Apple’s passkeys could be better than passwords. Here’s how they’ll work.
Passwords stink as a security system. Humans are flat out terrible at creating long, unique, secure passwords. Most of us reuse the same short strings of meaningful information again and again—and even secure passwords aren’t very good. Social engineering attacks like phishing can con people into giving up even the longest of passwords, or they can be leaked if an entire unencrypted database gets hacked. This is a big problem for tech companies who are on the hook for keeping your data safe, not to mention the individuals themselves who suffer a privacy breach. So, Apple, Microsoft, Google, and the other companies in the FIDO Alliance have set out to develop a better solution called “passkeys.”
At its Worldwide Developers Conference (WWDC) this week, Apple announced its implementation of the newly agreed upon passkey standards. It will roll out with iOS 16 and macOS Ventura, so it’s the first real-world look we’ve had at the long-promised password-less future (the FIDO Alliance, which is an industry group dedicated to “solving the World’s password problem,” has been working on this for a decade).
In the WWDC keynote, Apple’s vice president of internet technologies, Darin Adler, called passkeys a “next generation credential that’s more secure, easier to use, and aims to replace passwords for good.” That’s actually a pretty good summary—and doesn’t even oversell it.
So how will they work? Passkeys are built on the WebAuthentication, or WebAuthn, standard. It uses a cryptographic principle called public-key cryptography to secure your accounts. It’s the same idea that’s used for end-to-end encryption in iMessage, Signal, and other secure communications apps. Instead of creating a password for an account, your device will create a unique pair of mathematically related keys: a public key and a private key. The public key is stored on the server (because, as the name suggests, it’s not a secret) and will allow the website or app to verify your account—as long as you have the matching private key. The trick is that because of how the math works, the private key never needs to get shared with the server. Your device can do all the authentication without ever revealing it. It’s neat tech, and it has serious security implementations.
Although passkeys might sound complicated (and the underlying cryptography is indeed complex), in practice, they will make signing up for new accounts even simpler. You will just use Touch ID or Face ID, and your iPhone, iPad, or Mac will do the rest. You don’t have to come up with a long password, add in a few $s and &s, and then try to remember it. You won’t even see your public or private keys. It’s all done in the background, which takes the squishy, unreliable human element out of things.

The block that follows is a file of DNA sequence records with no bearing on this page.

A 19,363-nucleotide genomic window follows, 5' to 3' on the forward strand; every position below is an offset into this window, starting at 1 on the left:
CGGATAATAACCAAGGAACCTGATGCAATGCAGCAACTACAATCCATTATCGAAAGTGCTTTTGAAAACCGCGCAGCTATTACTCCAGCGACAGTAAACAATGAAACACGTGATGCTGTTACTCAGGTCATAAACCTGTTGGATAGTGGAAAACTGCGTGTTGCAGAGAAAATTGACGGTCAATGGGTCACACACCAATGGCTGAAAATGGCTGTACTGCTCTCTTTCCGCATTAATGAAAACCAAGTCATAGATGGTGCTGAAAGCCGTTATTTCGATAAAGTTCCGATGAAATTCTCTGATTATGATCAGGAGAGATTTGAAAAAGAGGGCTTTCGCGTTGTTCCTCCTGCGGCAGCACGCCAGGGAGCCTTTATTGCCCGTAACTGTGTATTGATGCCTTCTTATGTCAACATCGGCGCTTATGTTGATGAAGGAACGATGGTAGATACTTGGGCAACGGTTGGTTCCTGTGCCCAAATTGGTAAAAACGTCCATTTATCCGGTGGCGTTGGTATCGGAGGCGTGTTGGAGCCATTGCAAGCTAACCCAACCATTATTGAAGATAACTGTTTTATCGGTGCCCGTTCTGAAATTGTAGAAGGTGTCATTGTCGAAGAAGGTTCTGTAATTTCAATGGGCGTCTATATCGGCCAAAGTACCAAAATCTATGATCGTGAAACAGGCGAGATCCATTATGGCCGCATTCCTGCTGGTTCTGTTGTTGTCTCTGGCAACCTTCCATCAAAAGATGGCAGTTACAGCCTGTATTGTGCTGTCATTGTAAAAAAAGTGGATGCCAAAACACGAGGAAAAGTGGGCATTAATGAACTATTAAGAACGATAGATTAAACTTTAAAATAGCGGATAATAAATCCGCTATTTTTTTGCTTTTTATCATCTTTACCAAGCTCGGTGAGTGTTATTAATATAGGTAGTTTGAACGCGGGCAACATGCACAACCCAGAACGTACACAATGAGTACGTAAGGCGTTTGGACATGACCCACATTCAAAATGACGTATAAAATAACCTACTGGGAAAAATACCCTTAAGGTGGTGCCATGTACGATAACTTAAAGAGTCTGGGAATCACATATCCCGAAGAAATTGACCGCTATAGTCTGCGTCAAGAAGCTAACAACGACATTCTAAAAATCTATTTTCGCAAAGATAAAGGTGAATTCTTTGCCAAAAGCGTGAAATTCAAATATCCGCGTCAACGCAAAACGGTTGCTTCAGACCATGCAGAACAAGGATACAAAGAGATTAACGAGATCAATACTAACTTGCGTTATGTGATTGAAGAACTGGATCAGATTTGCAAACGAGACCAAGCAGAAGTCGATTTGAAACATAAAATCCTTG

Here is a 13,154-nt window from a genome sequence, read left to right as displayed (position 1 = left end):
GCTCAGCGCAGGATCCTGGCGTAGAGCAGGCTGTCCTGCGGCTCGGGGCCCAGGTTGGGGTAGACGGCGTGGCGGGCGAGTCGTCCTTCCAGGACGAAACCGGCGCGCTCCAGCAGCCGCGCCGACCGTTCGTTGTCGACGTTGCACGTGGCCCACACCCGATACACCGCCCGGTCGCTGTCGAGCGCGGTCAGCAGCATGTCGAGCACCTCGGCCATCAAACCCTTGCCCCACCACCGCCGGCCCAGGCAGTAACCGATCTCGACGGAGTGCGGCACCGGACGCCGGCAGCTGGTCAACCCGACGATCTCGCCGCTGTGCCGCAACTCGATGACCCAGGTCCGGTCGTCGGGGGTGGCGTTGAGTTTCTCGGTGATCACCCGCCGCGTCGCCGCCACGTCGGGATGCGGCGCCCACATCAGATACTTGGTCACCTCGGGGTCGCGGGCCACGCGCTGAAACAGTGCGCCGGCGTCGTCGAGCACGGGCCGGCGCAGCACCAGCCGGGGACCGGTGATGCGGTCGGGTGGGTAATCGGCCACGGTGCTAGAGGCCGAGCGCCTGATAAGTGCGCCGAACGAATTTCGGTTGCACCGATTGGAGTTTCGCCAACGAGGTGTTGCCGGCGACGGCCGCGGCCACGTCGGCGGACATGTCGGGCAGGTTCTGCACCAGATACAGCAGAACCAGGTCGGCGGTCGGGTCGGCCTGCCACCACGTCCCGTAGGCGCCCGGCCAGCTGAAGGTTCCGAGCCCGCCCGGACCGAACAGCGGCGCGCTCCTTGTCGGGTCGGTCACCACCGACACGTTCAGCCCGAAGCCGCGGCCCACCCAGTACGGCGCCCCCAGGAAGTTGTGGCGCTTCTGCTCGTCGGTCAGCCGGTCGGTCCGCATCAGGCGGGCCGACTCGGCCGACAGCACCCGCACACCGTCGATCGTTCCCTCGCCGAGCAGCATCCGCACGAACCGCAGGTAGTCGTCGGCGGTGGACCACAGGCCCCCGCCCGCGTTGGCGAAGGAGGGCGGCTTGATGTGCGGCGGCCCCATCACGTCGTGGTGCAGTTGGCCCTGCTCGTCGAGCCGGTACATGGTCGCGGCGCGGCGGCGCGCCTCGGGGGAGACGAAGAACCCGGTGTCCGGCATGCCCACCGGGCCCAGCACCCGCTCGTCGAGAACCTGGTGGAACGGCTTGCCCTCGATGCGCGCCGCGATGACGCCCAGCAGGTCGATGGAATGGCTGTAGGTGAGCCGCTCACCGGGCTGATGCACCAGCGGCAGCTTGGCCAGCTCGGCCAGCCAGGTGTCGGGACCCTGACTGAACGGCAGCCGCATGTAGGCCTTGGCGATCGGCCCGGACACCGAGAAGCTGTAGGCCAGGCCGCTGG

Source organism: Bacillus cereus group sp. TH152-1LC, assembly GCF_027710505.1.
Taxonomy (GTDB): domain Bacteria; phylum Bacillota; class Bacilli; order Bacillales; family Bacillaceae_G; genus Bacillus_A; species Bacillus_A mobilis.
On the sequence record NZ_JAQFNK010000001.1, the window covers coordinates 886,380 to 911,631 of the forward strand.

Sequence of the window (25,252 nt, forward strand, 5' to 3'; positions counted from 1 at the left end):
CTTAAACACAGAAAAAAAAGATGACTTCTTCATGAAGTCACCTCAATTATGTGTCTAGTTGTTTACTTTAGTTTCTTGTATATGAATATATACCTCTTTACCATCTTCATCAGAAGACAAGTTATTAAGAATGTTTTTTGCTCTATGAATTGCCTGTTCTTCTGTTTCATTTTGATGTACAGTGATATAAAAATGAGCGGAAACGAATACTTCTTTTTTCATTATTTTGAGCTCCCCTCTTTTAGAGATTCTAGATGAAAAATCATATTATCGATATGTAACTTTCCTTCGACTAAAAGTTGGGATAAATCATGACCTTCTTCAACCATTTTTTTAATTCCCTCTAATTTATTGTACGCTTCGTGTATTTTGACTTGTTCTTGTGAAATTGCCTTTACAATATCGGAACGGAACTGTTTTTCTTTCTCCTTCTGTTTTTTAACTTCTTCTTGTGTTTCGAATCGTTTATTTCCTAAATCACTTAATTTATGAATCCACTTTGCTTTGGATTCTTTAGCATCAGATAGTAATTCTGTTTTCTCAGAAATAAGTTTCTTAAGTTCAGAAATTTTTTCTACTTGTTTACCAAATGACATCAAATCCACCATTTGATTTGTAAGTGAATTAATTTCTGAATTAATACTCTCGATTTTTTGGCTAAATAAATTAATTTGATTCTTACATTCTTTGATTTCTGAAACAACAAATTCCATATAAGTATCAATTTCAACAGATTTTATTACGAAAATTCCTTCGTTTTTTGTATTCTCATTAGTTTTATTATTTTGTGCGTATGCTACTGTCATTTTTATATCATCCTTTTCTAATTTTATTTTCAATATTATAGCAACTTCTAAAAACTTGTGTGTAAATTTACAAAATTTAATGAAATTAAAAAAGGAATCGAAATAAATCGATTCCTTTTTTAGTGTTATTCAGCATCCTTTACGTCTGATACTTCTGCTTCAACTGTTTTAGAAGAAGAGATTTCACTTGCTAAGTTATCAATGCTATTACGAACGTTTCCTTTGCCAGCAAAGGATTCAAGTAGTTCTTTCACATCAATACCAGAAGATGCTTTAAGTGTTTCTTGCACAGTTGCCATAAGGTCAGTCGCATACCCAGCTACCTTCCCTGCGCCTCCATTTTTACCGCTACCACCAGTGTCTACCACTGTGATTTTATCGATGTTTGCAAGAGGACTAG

Also, passkeys can’t be phished. Your public key for any given site isn’t privileged information. All that matters is the private key, which never leaves your device. A fake website designed to impersonate your bank, Ebay, or some other account can’t trick you into giving it up. It can set up a login prompt, but it just won’t do anything.
Apple’s implementation of passkeys—at least in the supporting docs and WWDC talk—sounds solid. They will be synced between your devices using iCloud Keychain (which is end-to-end encrypted itself). Even Apple won’t have access to your private keys.
The system has been designed so that your logins are safe, even if your Apple ID is compromised, you lose all your devices, or a rogue Apple employee tries to hack the iCloud Keychain servers. It requires you to use two-factor authentication with your Apple ID, which makes it much harder for an attacker, even one with your iCloud password, to set things up on a new device. There’s also a system called iCloud Keychain escrow that handles restoring your passwords if you lose your devices. It’s resistant to brute force attacks even by Apple.
While we’re still waiting to see how Microsoft, Google, and the other big tech companies roll out passkeys, they have all pledged to make them interoperable across as many different devices as possible. We got a hint of that in the WWDC announcement when Adler demonstrated using an iPhone to login to a website by scanning a QR code. This would allow you to do things like check your email on a friend’s computer or print something in a hotel without a password.
In short, this looks to be as secure a system as can reasonably be designed. There are always going to be attack vectors, and dedicated hackers targeting specific individuals may find and use them, but for regular people this system should solve three of the biggest problems: weak passwords, leaked passwords, and phishing.
Watch the relevant bit of WWDC, below: